Casino is the most quiet of all, but it is a big business that the government wants to get a tight grip on via a state monopoly lottery, making the government the one-and-only official online operator.

    You work with some European poker providers. What was their response to the Black Friday indictments in the U.S.? And has your affiliate business picked up on the poker side since the indictments?

    Well, they got very, very active around the middle of April, if you know what I mean. It was kind of funny to see how they popped champagne corks around the freshly laid corpses of the Big Boys of Poker and how they were all of a sudden convincing players it is all good if you stick with them – which is true, by the way. As far as the business goes, I am way too focused on casinos to notice any big changes in poker, plus I think PokerStars got back on their feet pretty quickly and made sure Polish players were happy and safe.

    How long have you been involved in the industry? What drew you to the business?

    I’ve been in the industry for about five years. I started as a marketing consultant for a major U.K. sports bookie, very active in the Polish market back then. Acting as promotion manager for poker and casino, I learned the tricks of the trade and gained a lot of insight into the market. When I terminated my job there and moved on to another business, I decided to use my knowledge to create an affiliate website. That’s how it all started.

    Are you a full-time online gambling affiliate, or do you hold down another job as well? I am a consultant and part-time manager with an international technology company with a branch in Poland, and this takes up 80 percent of my time. The remaining 20 percent I try to dedicate to consulting for Lazy River Group – a company which owns gambling affiliate websites in Polish. It probably won’t be a surprise to say I want to make it 100 percent in the future, but with the current state of affairs in this market, it is a risky bet.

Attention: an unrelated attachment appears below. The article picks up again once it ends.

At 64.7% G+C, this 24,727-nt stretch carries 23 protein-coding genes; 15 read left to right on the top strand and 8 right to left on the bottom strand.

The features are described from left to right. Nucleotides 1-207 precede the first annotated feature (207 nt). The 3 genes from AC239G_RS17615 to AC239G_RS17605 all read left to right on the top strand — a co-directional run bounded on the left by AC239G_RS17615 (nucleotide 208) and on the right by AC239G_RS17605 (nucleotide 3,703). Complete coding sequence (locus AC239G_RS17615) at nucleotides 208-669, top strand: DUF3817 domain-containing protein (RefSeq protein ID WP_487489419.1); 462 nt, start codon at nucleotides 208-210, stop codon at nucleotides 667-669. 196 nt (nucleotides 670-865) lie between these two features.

What do you like about the industry?

    It has to be that certain kind of day-to-day unpredictability of the business. I believe we all (affiliates) have certain gambler’s DNA encoded inside. Sure, I learned soon enough not to gamble excessively myself, but I love the thrill of checking my stats in the morning – even if the long-term results are pretty stable and predictable.

    What don’t you like about the industry?

    The legal environment, for sure, at least in Poland. Banning is not the way to go, unless you want to protect your monopoly. The same rule goes for gambling as for drugs, religion, music, literature, sex, video games – whatever you want to occupy your mind with. Regulate it wisely, profit from it and make your voters happy – that’s the way I see it.

    What surprises you most about the industry?

    The number of affiliate managers who still believe in the magic powers of a flashy ad banner.

    You posted about a year ago that operators and players alike seem to be moving away from the “welcome bonus” promotion. Do you think this trend is continuing? What impact, if any, will it have on affiliates?

    I firmly believe that the extreme “welcome bonus” formula has worn out over the years. It is nothing but a trap for first depositors and something that can put them off for good. I might be a dreamer but I want to conduct business by recommending solid, modest operators who don’t give away fake fortunes but instead offer top-notch service and entertainment, making people come back for more. My top-performing operator offers no welcome bonus at all, and I am happy to place him with my top spots. This business is NOT about gaining, it is all about maintaining. Then again, we all know that the fish goes for the bait – we just have to be reasonable with it.

    Your site has an appealing design with online casino reviews and news. How much time do you spend working on content compared to the amount of time you spend designing your sites?